6. The power of now: Time is compressed; everything is speeding up, instant information. Time and speed are a critical competitive issue, but they are also a growing stress factor for individuals; humans are biological and cannot function in nanosecond time. This human-machine time mismatch will lead to an over reliance on machine-made decisions to the detriment of human reasoning.

7. Disintermediation: This is about new channels to deliver goods and services that are facilitated by the Internet economy. With multiple choices available in the legal, accounting, health care, nothing travel and similar [B2C] services, there is a counter trend of “option shock” with the consequential need for “smart agents” — paid for by the consumer! B2B models are where the big changes are being felt with huge costs being carved out of the supply and value chains.

8. Everything related to women: Women are shaking up the economies of many countries; they are a growing force in the market place; in more than 50% of US households women are the primary breadwinner. A female value system that is biased toward holistic, ecological and consensus thinking also is affecting business and consumer behavior.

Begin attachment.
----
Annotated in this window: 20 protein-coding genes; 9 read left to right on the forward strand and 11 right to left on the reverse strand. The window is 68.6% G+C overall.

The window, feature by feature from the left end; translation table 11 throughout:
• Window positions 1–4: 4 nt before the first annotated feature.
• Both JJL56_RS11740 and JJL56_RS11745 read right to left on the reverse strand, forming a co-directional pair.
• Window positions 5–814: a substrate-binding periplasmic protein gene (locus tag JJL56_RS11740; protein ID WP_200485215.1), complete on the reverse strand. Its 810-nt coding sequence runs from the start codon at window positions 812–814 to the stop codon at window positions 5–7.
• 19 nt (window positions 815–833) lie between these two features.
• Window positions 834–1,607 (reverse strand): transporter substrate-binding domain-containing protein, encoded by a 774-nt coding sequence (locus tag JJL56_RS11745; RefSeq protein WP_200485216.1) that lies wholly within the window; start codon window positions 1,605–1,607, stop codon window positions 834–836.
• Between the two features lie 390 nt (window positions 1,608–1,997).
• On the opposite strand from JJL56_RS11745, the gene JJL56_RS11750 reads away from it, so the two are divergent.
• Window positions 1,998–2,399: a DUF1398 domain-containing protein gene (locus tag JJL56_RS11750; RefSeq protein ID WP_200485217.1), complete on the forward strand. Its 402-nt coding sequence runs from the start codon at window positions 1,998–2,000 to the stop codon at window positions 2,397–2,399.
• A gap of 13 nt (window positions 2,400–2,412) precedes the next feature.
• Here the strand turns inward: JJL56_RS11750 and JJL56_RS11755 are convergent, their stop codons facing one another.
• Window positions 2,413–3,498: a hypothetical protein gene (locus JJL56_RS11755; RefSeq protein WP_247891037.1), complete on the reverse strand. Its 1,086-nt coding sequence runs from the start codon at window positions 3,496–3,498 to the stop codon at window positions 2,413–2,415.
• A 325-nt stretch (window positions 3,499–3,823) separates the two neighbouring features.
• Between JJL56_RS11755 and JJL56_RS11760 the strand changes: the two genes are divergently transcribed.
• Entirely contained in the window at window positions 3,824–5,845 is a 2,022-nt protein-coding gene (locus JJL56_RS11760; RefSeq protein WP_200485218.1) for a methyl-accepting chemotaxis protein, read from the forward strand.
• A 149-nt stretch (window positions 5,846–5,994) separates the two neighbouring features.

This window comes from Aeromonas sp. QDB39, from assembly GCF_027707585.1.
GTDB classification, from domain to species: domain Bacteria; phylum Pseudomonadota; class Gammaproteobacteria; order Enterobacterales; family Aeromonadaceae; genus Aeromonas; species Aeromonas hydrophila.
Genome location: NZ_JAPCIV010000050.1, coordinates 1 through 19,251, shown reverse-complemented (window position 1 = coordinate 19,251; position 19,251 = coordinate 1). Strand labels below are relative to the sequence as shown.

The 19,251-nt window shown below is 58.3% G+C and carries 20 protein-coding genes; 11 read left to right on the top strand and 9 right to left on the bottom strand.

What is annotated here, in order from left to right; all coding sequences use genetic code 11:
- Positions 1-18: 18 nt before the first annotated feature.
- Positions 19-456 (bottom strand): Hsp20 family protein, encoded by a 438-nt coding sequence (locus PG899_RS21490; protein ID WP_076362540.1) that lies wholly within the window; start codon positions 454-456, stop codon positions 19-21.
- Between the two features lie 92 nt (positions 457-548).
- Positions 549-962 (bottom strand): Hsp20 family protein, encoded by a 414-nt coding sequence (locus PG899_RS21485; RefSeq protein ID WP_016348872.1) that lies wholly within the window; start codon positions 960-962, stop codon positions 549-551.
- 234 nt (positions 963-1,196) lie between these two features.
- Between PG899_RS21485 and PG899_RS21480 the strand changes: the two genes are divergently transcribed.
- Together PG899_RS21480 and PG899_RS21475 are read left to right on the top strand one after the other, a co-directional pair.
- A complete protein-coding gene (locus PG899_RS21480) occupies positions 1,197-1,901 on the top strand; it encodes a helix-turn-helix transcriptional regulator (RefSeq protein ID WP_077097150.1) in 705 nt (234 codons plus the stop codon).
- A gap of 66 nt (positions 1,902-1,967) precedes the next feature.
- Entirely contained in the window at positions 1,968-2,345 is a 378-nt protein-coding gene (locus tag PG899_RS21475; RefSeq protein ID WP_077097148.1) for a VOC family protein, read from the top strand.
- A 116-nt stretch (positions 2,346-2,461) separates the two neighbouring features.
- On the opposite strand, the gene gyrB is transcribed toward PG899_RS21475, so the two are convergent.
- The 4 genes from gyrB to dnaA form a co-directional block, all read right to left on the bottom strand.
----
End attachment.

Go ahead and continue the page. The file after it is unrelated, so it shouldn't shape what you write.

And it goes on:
9. Global and mobile: A trend toward global mobility, especially for in-demand skilled professionals. This trend is accentuated by a huge growth in entrepreneurial activity by individuals and small groups. Global forest-products companies are challenged to attract and keep needed core competencies. A shift to more contracted services to support a smaller cadre of core full-time employees is likely.

10. Becoming media peds: More and more people can take all information connect capability with them. We are moving to sensory substitution — a disconnection from what is real; there will be more things connected to the Internet than to people. The cellphone, pager, Internet device are becoming “essential” for today’s students. This trend poses a challenge for paper products, which must be promoted for what they do best.

Other worthy mentions for trends: nations of minorities; social and intellectual capital (rather than steel and concrete); personalization (and privatization) of education; genetic manipulation; water crisis; the end of reading (with voice-in / voice-out computers); Americanization of global finance; nanotechnology products; the global teenager.

Why is this important?

Group discussion of these trends will perhaps bring to the surface new insight or thinking for the parameters shaping an organization’s strategy. The list is probably incomplete; are there other perspectives out there? Readers may also debate the above list and the order in which I have placed them. Send me your thoughts by E-mail. If I get enough responses I will report on a new “consensus evaluation” of important trends that affect our industry. Have fun!

Alan R. Procter can be reached at a.r._procter@telus.net. For more information, visit www.futureviews.net